This study will explore selected phonological, typological, orthographical, morphological and syntactical features of the ‘isolate’ language, Japanese, and analyse how far these features differ from English, itself an Indo-European language, with specific emphasis placed on how accessible Japanese speakers would find learning English as a second language, and vice-versa.
The Japanese language is spoken by almost the whole of the East Asian nation of Japan, comprising of up to 128 million speakers.
Shibatani (2009:557) declares Japanese to be an isolate language, a label which has been hotly disputed by linguists, consisting of a wide range of often mutually unintelligible dialects. Japanese, at least in a literary sense, became apparent as early as the eighth century with a number of character borrowings from Chinese evident, up to 60% of contemporary Japanese vocabulary is borrowed from Chinese and a further 10% from English (Shibatani 2009:557). Shibatani’s insistence of Japanese being an isolate language is one consistent with many linguists, however debate has raged throughout the centuries with many languages being seen to be in some way related to Japanese.
A fairly recent theory suggests that the Ryukyuan languages, previous seen as mere dialects of Japanese, may well be sister languages, as part of a Japonic language family (Tranter 2012:3) (Shimoji & Pellard 2010:1).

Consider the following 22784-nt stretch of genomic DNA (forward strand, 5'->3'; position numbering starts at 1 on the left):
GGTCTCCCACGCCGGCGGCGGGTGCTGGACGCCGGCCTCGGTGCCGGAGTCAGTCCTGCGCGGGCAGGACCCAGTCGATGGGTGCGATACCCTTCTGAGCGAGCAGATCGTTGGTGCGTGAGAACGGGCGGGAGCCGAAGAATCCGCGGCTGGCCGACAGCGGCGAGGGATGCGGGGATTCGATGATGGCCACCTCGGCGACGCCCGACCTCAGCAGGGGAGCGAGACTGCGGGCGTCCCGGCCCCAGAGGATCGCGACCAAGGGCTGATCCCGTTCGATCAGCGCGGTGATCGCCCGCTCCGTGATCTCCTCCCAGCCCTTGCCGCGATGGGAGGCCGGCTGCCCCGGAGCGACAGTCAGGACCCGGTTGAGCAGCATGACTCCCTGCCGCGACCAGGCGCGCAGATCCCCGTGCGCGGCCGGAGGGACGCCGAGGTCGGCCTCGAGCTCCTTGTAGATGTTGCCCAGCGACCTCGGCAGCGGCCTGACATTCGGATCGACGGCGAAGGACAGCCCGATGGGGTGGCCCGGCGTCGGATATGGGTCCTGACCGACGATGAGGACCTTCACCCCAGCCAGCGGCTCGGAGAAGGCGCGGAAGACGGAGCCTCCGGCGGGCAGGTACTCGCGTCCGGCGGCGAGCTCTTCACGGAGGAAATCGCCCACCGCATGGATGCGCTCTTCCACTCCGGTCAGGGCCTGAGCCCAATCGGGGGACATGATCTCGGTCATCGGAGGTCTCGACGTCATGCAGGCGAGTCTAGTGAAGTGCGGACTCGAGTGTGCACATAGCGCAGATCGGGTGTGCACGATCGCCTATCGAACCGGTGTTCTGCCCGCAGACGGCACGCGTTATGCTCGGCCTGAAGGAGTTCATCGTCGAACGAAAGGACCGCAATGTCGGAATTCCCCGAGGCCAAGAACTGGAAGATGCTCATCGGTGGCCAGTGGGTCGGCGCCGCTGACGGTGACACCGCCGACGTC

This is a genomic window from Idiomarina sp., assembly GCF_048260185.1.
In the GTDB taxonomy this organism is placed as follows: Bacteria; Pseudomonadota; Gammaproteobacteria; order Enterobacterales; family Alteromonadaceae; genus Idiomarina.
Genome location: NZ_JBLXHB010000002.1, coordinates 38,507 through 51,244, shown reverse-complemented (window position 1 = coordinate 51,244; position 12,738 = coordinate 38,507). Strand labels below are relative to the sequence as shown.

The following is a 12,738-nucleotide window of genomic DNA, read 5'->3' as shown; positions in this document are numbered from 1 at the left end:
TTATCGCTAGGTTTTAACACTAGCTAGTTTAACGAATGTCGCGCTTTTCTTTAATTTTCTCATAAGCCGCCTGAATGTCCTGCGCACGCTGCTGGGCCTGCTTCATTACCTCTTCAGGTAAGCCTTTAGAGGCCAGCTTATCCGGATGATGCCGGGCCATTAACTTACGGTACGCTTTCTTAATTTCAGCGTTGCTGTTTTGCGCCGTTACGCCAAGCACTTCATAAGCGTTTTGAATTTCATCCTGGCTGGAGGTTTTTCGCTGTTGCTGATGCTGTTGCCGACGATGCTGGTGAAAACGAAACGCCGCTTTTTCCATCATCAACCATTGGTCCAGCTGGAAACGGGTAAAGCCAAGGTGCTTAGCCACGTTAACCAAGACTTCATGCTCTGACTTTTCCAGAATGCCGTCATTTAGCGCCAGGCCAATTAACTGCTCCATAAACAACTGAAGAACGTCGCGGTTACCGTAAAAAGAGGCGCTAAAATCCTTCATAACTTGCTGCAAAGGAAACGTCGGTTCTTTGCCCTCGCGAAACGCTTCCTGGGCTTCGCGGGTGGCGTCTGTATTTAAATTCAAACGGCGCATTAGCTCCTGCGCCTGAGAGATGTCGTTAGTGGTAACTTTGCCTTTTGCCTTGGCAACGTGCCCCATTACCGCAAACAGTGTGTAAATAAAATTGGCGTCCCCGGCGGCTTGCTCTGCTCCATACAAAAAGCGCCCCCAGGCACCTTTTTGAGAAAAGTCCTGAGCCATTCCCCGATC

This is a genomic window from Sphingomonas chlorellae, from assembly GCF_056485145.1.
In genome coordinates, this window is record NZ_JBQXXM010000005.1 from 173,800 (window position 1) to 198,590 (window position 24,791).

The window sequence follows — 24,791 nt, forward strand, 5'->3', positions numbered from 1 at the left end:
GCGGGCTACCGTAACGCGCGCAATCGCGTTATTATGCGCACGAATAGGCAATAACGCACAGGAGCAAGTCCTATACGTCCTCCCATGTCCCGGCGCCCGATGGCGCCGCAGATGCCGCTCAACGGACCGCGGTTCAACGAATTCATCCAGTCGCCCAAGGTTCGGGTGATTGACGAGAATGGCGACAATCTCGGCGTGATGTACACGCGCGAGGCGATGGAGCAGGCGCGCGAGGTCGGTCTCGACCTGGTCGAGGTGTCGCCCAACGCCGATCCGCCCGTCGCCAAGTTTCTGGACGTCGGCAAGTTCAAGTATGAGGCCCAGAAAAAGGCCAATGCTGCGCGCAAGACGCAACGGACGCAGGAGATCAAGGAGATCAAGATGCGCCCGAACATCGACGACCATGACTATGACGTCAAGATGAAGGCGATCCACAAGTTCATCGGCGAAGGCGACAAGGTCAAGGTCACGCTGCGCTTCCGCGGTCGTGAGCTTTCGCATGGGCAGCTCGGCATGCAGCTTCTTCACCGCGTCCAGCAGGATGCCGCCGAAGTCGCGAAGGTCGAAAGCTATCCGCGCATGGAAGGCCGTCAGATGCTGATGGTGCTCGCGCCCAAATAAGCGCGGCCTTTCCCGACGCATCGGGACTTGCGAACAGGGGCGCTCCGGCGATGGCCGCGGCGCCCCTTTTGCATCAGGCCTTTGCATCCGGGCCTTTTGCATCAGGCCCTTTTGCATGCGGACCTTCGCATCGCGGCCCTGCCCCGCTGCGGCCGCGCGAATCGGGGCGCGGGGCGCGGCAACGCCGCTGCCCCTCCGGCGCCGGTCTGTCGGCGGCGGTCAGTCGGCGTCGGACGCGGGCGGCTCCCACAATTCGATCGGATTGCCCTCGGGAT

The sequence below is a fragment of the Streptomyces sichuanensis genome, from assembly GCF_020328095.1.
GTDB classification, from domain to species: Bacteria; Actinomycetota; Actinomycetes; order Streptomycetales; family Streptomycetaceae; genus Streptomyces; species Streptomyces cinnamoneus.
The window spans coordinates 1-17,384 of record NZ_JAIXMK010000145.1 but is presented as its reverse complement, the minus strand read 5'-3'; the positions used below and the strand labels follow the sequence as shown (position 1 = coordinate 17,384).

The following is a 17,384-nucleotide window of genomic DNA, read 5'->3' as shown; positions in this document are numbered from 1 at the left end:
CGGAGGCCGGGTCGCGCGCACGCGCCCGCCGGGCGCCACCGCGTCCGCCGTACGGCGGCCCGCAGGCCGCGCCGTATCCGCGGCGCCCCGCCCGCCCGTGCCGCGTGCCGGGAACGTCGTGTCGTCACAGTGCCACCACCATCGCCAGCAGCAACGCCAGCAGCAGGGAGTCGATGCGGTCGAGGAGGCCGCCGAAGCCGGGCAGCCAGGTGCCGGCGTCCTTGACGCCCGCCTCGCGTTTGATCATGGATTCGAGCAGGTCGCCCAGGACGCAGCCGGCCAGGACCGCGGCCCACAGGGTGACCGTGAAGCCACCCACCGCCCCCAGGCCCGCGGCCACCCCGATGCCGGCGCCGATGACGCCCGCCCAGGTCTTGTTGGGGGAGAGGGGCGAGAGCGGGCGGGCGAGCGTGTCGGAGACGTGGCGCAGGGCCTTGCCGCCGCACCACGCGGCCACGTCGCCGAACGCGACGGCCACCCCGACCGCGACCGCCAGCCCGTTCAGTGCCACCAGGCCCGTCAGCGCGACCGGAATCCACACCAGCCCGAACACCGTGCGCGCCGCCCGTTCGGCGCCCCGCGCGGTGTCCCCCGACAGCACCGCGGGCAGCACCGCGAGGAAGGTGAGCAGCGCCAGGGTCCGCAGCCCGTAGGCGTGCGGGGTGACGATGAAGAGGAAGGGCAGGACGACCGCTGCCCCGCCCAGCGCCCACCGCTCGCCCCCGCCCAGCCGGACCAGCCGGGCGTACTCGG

Shimoji and Pellard (2010:4) argue that the Ryukyuan languages share several phonological phenomena with Japanese, including ‘CV(C) structure, moraic rhythm and pitch accent.’ The debate over whether or not the Ryukyuan languages are simply dialects is acknowledged by Shimoji and Pellard (2010), however they assert that this was purely a ‘socio-political issue’ and linguistically, the mutual unintelligibility of the two ‘languages’ means there is ‘no strong argument for referring to the Ryukyuan languages as Japanese dialects’.
Martine Robbeets (2005) explored the relationship between Japanese and Korean, Tungusic, Mongolic and Turkic, considering whether Japanese and Korean could form part of an Altaic language family alongside the three other languages which, Robbeets (2005:18) argues, are widely accepted as part of the Altaic family.
The works of Russian linguist Evgenii Polivanov (1924), Shichiro Murayama and Roy Andrew Miller (1971) and Samuel Martin (1966) are discussed as Robbeets (2005) sets out the ‘two centuries of studies’ on the Altaic Languages.’ The overall argument presented is that Japanese is indeed related to Korean and the Altaic Languages, as evidenced by Robbeet’s two thousand item etymological dictionary. This conclusion however has been vehemently opposed by critics such as Stefan Georg (2008:281) who points to the fact that only two of the three hundred and fifty nine core evidence examples laid out by Robbeets comprised of all five languages, and insists her work has done nothing to alter the debate.
The specific relationship between Japanese and...